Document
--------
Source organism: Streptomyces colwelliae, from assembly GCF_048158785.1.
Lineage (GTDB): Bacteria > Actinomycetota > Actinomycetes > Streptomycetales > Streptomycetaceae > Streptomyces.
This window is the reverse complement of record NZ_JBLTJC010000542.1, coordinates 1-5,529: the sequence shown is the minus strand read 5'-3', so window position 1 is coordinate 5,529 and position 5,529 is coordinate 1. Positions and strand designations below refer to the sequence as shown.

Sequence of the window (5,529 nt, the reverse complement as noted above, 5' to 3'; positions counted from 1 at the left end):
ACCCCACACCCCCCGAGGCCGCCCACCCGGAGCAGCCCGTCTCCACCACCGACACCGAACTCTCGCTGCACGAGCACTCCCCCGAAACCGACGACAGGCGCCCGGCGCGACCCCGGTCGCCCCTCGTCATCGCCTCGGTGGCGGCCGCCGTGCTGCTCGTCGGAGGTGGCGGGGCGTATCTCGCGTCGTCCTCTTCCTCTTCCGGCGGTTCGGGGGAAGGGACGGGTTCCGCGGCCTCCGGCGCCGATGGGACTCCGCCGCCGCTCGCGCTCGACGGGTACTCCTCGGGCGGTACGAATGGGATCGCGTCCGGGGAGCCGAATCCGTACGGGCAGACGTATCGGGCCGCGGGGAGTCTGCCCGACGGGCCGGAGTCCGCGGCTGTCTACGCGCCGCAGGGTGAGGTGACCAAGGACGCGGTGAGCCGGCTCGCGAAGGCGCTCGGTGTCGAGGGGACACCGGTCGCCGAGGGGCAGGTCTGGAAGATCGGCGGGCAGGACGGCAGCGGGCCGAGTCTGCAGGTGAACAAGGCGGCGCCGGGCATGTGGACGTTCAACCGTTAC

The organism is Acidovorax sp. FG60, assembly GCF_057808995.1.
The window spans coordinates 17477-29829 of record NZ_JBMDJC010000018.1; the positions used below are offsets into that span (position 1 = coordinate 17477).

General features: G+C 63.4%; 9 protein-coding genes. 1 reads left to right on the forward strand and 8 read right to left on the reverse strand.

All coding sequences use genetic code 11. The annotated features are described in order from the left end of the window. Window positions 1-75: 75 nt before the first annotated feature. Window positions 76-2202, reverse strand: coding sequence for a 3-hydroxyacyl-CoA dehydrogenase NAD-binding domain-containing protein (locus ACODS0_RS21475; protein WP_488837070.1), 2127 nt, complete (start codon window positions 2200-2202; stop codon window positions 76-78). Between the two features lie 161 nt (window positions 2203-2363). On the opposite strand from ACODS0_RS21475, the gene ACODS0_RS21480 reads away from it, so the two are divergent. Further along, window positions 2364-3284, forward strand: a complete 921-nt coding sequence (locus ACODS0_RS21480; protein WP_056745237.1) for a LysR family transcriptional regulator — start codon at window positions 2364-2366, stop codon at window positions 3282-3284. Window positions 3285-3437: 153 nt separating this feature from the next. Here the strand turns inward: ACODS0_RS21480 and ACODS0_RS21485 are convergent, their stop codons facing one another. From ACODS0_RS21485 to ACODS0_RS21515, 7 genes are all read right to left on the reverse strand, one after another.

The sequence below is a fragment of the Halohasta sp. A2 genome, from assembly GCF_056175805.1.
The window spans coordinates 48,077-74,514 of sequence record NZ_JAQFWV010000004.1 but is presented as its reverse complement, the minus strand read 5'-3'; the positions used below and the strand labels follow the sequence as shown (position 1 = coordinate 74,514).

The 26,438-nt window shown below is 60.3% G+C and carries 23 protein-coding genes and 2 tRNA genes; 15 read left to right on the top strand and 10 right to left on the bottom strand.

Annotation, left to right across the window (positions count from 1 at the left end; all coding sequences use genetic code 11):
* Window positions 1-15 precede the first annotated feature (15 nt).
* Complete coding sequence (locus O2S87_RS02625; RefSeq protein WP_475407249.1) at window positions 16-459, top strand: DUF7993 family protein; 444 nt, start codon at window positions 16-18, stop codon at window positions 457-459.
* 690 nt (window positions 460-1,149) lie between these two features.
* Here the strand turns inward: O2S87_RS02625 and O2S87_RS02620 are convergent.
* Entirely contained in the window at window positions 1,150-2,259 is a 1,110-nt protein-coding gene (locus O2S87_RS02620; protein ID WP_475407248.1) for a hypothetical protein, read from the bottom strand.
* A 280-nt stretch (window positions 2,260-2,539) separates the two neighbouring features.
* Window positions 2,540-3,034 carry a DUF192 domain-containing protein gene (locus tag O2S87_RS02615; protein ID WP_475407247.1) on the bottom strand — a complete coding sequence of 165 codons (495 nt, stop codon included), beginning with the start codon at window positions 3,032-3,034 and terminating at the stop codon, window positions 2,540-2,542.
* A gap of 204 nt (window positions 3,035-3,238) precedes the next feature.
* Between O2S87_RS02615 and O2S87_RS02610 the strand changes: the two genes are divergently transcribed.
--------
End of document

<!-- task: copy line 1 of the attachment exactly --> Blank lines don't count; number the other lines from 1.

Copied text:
Source organism: Streptomyces colwelliae, from assembly GCF_048158785.1.